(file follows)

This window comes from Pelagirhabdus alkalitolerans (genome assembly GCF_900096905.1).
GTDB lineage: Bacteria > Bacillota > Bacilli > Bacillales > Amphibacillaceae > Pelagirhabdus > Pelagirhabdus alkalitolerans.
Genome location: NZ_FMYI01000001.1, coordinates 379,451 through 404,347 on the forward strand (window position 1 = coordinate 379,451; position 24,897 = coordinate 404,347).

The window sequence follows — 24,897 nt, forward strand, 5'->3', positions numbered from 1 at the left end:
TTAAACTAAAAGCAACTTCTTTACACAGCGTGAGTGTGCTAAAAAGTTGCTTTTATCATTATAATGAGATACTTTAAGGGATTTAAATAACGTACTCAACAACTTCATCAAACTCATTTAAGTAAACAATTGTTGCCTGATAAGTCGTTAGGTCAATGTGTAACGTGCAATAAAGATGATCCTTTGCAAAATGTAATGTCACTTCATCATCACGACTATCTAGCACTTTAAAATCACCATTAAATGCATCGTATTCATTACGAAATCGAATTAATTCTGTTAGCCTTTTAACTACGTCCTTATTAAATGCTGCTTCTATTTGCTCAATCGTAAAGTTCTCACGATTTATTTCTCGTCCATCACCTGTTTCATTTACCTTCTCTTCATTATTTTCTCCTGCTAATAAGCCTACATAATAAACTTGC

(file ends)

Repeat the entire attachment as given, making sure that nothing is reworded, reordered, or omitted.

This window comes from Pelagirhabdus alkalitolerans (genome assembly GCF_900096905.1).
GTDB lineage: Bacteria > Bacillota > Bacilli > Bacillales > Amphibacillaceae > Pelagirhabdus > Pelagirhabdus alkalitolerans.
Genome location: NZ_FMYI01000001.1, coordinates 379,451 through 404,347 on the forward strand (window position 1 = coordinate 379,451; position 24,897 = coordinate 404,347).

The window sequence follows — 24,897 nt, forward strand, 5'->3', positions numbered from 1 at the left end:
TTAAACTAAAAGCAACTTCTTTACACAGCGTGAGTGTGCTAAAAAGTTGCTTTTATCATTATAATGAGATACTTTAAGGGATTTAAATAACGTACTCAACAACTTCATCAAACTCATTTAAGTAAACAATTGTTGCCTGATAAGTCGTTAGGTCAATGTGTAACGTGCAATAAAGATGATCCTTTGCAAAATGTAATGTCACTTCATCATCACGACTATCTAGCACTTTAAAATCACCATTAAATGCATCGTATTCATTACGAAATCGAATTAATTCTGTTAGCCTTTTAACTACGTCCTTATTAAATGCTGCTTCTATTTGCTCAATCGTAAAGTTCTCACGATTTATTTCTCGTCCATCACCTGTTTCATTTACCTTCTCTTCATTATTTTCTCCTGCTAATAAGCCTACATAATAAACTTGC